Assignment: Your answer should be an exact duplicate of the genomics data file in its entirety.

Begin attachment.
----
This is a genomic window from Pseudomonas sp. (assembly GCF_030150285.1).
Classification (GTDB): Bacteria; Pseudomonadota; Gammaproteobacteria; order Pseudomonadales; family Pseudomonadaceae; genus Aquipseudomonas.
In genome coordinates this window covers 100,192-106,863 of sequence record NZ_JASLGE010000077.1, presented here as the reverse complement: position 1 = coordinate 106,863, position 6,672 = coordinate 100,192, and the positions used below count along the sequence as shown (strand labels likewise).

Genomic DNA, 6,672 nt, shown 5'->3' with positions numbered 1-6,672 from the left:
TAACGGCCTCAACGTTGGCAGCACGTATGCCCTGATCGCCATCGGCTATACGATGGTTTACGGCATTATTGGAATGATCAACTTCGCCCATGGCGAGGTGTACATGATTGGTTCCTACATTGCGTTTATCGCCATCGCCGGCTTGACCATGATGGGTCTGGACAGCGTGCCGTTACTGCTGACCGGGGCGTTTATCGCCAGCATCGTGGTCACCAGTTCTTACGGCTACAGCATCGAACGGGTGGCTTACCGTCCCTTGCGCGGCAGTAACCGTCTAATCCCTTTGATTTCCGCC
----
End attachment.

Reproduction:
This is a genomic window from Pseudomonas sp. (assembly GCF_030150285.1).
Classification (GTDB): Bacteria; Pseudomonadota; Gammaproteobacteria; order Pseudomonadales; family Pseudomonadaceae; genus Aquipseudomonas.
In genome coordinates this window covers 100,192-106,863 of sequence record NZ_JASLGE010000077.1, presented here as the reverse complement: position 1 = coordinate 106,863, position 6,672 = coordinate 100,192, and the positions used below count along the sequence as shown (strand labels likewise).

Genomic DNA, 6,672 nt, shown 5'->3' with positions numbered 1-6,672 from the left:
TAACGGCCTCAACGTTGGCAGCACGTATGCCCTGATCGCCATCGGCTATACGATGGTTTACGGCATTATTGGAATGATCAACTTCGCCCATGGCGAGGTGTACATGATTGGTTCCTACATTGCGTTTATCGCCATCGCCGGCTTGACCATGATGGGTCTGGACAGCGTGCCGTTACTGCTGACCGGGGCGTTTATCGCCAGCATCGTGGTCACCAGTTCTTACGGCTACAGCATCGAACGGGTGGCTTACCGTCCCTTGCGCGGCAGTAACCGTCTAATCCCTTTGATTTCCGCC